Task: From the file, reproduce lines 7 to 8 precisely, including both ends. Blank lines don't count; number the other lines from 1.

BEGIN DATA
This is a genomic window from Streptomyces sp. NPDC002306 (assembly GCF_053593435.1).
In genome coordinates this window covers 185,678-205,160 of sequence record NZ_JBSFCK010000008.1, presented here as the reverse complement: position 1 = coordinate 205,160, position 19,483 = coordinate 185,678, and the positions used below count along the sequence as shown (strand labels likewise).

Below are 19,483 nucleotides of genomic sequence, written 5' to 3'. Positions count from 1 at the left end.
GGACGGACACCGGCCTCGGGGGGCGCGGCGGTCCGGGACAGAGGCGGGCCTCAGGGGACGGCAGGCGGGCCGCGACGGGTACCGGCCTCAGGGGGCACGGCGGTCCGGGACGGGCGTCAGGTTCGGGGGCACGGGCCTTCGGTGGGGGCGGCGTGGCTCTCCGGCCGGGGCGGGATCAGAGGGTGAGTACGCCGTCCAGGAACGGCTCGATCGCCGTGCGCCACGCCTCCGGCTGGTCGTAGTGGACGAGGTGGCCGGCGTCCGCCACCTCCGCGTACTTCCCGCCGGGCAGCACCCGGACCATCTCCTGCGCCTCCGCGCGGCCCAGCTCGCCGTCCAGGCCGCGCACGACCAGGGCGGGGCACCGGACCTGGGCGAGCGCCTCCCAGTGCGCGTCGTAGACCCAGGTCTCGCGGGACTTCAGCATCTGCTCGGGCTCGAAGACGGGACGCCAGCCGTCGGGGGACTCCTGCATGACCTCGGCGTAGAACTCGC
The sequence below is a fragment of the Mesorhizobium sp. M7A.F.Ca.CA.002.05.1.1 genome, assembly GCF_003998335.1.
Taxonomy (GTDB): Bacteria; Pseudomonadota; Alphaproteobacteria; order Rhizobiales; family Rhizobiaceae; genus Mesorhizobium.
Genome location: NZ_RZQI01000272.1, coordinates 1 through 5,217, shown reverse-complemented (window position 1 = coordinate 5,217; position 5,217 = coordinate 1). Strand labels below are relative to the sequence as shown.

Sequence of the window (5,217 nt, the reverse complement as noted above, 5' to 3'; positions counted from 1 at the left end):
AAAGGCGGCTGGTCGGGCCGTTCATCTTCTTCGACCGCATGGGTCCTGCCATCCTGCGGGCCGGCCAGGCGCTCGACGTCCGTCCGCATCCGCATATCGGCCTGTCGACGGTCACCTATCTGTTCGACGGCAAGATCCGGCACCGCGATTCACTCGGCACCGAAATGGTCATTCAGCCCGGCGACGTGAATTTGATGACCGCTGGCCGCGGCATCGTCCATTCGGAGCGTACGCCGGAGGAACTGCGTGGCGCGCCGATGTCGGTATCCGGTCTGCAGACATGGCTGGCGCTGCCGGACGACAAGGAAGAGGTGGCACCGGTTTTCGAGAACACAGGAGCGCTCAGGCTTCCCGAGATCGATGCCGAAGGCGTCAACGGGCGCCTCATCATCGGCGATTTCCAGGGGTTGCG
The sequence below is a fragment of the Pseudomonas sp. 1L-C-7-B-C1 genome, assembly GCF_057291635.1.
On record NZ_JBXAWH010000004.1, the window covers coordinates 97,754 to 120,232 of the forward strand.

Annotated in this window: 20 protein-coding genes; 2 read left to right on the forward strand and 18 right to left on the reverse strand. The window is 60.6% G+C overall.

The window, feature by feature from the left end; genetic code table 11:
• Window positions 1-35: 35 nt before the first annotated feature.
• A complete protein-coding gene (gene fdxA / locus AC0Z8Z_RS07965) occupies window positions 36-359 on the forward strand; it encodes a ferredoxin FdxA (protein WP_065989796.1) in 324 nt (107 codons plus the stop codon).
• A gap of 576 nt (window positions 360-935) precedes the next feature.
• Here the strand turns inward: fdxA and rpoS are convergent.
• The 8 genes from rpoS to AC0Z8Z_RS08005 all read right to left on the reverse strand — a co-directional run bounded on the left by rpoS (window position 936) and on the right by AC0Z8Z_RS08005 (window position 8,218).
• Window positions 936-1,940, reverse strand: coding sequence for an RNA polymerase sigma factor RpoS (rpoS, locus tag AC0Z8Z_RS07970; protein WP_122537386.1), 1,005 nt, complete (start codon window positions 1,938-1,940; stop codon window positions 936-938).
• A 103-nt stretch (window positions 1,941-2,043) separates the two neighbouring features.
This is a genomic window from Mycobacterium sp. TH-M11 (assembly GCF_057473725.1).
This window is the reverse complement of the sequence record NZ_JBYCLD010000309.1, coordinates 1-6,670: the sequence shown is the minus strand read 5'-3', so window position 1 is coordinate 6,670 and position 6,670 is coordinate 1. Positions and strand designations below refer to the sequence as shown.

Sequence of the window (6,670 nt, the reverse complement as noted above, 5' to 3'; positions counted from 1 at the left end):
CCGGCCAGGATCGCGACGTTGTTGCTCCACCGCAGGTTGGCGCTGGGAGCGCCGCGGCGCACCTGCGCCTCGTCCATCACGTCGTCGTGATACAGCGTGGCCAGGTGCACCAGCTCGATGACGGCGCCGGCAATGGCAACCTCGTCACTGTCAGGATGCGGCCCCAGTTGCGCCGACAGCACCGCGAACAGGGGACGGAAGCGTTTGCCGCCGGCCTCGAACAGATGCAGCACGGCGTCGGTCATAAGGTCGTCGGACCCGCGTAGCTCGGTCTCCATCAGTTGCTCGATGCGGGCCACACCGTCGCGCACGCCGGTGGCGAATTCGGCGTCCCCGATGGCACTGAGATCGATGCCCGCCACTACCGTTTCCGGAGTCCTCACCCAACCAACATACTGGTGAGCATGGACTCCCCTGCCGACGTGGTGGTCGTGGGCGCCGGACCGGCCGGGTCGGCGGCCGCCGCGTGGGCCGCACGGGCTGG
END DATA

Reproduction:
Genome location: NZ_RZQI01000272.1, coordinates 1 through 5,217, shown reverse-complemented (window position 1 = coordinate 5,217; position 5,217 = coordinate 1). Strand labels below are relative to the sequence as shown.

Sequence of the window (5,217 nt, the reverse complement as noted above, 5' to 3'; positions counted from 1 at the left end):